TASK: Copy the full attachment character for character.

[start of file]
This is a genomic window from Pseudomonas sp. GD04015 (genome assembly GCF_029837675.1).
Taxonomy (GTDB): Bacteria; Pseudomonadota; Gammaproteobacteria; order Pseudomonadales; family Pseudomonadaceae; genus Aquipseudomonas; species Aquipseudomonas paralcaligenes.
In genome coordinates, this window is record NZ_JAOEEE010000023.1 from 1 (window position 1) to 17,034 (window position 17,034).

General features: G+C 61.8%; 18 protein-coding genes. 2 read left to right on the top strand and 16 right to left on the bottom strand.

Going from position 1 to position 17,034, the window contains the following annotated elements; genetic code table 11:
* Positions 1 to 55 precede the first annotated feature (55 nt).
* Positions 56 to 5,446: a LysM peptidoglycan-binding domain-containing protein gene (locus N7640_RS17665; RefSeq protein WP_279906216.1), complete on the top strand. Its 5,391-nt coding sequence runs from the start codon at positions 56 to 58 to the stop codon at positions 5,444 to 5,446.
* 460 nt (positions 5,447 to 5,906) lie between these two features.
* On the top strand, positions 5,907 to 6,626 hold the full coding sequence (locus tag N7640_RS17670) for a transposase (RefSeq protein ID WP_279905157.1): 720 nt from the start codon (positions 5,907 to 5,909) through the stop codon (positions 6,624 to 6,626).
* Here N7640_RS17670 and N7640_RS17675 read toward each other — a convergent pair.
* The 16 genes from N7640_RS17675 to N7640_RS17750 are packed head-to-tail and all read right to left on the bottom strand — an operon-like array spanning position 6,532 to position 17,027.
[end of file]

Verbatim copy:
This is a genomic window from Pseudomonas sp. GD04015 (genome assembly GCF_029837675.1).
Taxonomy (GTDB): Bacteria; Pseudomonadota; Gammaproteobacteria; order Pseudomonadales; family Pseudomonadaceae; genus Aquipseudomonas; species Aquipseudomonas paralcaligenes.
In genome coordinates, this window is record NZ_JAOEEE010000023.1 from 1 (window position 1) to 17,034 (window position 17,034).

General features: G+C 61.8%; 18 protein-coding genes. 2 read left to right on the top strand and 16 right to left on the bottom strand.

Going from position 1 to position 17,034, the window contains the following annotated elements; genetic code table 11:
* Positions 1 to 55 precede the first annotated feature (55 nt).
* Positions 56 to 5,446: a LysM peptidoglycan-binding domain-containing protein gene (locus N7640_RS17665; RefSeq protein WP_279906216.1), complete on the top strand. Its 5,391-nt coding sequence runs from the start codon at positions 56 to 58 to the stop codon at positions 5,444 to 5,446.
* 460 nt (positions 5,447 to 5,906) lie between these two features.
* On the top strand, positions 5,907 to 6,626 hold the full coding sequence (locus tag N7640_RS17670) for a transposase (RefSeq protein ID WP_279905157.1): 720 nt from the start codon (positions 5,907 to 5,909) through the stop codon (positions 6,624 to 6,626).
* Here N7640_RS17670 and N7640_RS17675 read toward each other — a convergent pair.
* The 16 genes from N7640_RS17675 to N7640_RS17750 are packed head-to-tail and all read right to left on the bottom strand — an operon-like array spanning position 6,532 to position 17,027.